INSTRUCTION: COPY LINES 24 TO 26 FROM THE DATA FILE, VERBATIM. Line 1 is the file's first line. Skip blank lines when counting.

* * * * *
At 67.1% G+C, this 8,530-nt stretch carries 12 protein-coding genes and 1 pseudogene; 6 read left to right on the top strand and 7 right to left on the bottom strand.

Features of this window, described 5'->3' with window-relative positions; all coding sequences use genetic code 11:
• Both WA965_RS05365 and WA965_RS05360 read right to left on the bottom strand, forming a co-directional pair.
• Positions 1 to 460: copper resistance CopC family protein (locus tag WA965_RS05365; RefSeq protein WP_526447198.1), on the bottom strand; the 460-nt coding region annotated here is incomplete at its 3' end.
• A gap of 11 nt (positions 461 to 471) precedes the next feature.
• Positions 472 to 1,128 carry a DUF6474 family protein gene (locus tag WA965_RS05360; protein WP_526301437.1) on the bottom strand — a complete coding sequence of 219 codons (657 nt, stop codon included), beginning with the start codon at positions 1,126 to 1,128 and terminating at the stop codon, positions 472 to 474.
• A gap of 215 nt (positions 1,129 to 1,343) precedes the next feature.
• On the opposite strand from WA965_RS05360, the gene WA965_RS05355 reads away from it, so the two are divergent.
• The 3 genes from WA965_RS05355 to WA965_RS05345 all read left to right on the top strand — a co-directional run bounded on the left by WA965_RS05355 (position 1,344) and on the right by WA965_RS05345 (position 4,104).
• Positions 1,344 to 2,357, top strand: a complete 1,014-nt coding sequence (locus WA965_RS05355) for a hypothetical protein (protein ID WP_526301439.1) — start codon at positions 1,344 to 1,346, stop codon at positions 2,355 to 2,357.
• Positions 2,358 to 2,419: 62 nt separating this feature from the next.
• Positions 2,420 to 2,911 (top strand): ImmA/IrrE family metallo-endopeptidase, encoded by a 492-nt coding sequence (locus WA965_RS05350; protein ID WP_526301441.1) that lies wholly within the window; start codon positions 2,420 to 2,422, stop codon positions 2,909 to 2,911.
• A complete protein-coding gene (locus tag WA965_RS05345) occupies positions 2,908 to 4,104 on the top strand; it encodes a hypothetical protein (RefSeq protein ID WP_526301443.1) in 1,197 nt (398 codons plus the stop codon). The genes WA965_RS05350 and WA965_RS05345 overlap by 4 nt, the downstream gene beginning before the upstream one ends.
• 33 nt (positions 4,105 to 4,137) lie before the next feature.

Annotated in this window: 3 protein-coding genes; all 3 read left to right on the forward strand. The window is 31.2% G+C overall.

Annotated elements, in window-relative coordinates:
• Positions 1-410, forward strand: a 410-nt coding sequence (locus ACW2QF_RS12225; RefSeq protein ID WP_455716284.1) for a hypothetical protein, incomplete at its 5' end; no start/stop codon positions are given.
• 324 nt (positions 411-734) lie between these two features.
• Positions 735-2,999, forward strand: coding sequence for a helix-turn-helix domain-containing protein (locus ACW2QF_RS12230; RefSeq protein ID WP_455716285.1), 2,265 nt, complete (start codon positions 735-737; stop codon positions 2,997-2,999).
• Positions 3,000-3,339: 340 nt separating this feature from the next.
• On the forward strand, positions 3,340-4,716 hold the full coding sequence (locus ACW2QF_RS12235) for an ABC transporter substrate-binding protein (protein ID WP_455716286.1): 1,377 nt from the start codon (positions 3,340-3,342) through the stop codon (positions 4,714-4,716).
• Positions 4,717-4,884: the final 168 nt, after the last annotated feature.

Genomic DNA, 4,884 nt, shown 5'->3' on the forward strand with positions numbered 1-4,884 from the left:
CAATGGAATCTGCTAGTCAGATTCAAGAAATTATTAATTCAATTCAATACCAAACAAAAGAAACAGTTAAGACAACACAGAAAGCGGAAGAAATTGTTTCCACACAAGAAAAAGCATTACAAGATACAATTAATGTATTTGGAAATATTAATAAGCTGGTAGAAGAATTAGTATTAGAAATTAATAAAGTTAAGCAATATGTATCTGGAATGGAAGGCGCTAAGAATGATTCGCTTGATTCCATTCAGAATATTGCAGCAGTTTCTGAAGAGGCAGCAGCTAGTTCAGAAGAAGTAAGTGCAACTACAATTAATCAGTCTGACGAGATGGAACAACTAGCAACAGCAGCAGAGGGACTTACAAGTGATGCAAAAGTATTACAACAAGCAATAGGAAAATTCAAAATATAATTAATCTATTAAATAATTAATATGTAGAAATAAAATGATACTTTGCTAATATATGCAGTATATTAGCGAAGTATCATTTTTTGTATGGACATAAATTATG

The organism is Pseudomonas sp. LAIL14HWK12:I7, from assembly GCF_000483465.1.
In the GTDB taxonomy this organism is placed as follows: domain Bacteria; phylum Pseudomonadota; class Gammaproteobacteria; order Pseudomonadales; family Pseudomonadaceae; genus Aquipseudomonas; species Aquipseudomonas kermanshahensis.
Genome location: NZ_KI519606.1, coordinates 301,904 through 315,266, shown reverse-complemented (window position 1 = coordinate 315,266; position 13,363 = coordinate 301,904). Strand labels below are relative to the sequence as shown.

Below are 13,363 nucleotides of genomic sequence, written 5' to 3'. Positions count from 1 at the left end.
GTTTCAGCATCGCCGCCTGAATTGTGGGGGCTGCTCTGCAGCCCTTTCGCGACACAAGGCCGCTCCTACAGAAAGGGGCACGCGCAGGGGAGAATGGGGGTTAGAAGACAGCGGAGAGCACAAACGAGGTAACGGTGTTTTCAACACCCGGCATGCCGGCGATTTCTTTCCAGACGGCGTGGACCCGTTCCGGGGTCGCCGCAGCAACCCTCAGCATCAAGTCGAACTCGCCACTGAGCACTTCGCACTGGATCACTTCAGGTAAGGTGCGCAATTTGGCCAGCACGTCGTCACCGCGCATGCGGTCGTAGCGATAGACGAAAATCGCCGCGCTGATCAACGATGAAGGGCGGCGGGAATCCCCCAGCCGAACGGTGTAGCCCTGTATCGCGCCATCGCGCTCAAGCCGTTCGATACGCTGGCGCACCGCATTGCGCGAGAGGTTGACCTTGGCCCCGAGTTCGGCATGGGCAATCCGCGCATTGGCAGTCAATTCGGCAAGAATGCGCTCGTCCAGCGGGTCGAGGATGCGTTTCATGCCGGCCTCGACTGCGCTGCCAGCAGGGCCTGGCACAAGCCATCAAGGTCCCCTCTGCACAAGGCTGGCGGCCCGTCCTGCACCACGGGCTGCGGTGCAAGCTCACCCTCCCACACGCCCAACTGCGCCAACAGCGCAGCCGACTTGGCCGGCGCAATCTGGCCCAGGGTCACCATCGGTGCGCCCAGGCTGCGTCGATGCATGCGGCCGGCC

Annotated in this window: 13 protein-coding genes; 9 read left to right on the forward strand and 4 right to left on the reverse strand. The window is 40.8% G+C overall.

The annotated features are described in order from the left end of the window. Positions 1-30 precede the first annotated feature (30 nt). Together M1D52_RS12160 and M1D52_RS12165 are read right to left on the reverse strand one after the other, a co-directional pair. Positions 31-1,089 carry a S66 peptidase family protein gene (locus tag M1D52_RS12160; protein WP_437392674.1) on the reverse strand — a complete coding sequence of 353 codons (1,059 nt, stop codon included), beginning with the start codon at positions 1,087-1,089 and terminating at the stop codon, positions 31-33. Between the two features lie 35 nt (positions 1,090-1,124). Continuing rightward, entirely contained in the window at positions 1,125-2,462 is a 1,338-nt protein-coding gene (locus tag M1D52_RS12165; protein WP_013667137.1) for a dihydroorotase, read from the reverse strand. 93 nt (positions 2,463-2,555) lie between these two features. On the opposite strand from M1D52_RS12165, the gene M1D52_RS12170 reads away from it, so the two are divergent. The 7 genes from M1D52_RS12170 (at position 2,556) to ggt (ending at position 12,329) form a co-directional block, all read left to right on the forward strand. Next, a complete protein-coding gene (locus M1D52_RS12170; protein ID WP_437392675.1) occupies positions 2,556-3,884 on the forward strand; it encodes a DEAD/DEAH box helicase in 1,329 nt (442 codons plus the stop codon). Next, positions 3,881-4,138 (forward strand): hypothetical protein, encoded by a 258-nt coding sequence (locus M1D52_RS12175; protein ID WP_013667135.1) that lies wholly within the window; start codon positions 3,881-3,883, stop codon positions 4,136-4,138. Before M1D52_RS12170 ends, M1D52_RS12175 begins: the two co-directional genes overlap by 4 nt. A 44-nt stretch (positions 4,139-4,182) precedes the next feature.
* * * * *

CAATGGAATCTGCTAGTCAGATTCAAGAAATTATTAATTCAATTCAATACCAAACAAAAGAAACAGTTAAGACAACACAGAAAGCGGAAGAAATTGTTTCCACACAAGAAAAAGCATTACAAGATACAATTAATGTATTTGGAAATATTAATAAGCTGGTAGAAGAATTAGTATTAGAAATTAATAAAGTTAAGCAATATGTATCTGGAATGGAAGGCGCTAAGAATGATTCGCTTGATTCCATTCAGAATATTGCAGCAGTTTCTGAAGAGGCAGCAGCTAGTTCAGAAGAAGTAAGTGCAACTACAATTAATCAGTCTGACGAGATGGAACAACTAGCAACAGCAGCAGAGGGACTTACAAGTGATGCAAAAGTATTACAACAAGCAATAGGAAAATTCAAAATATAATTAATCTATTAAATAATTAATATGTAGAAATAAAATGATACTTTGCTAATATATGCAGTATATTAGCGAAGTATCATTTTTTGTATGGACATAAATTATG

The organism is Pseudomonas sp. LAIL14HWK12:I7, from assembly GCF_000483465.1.
In the GTDB taxonomy this organism is placed as follows: domain Bacteria; phylum Pseudomonadota; class Gammaproteobacteria; order Pseudomonadales; family Pseudomonadaceae; genus Aquipseudomonas; species Aquipseudomonas kermanshahensis.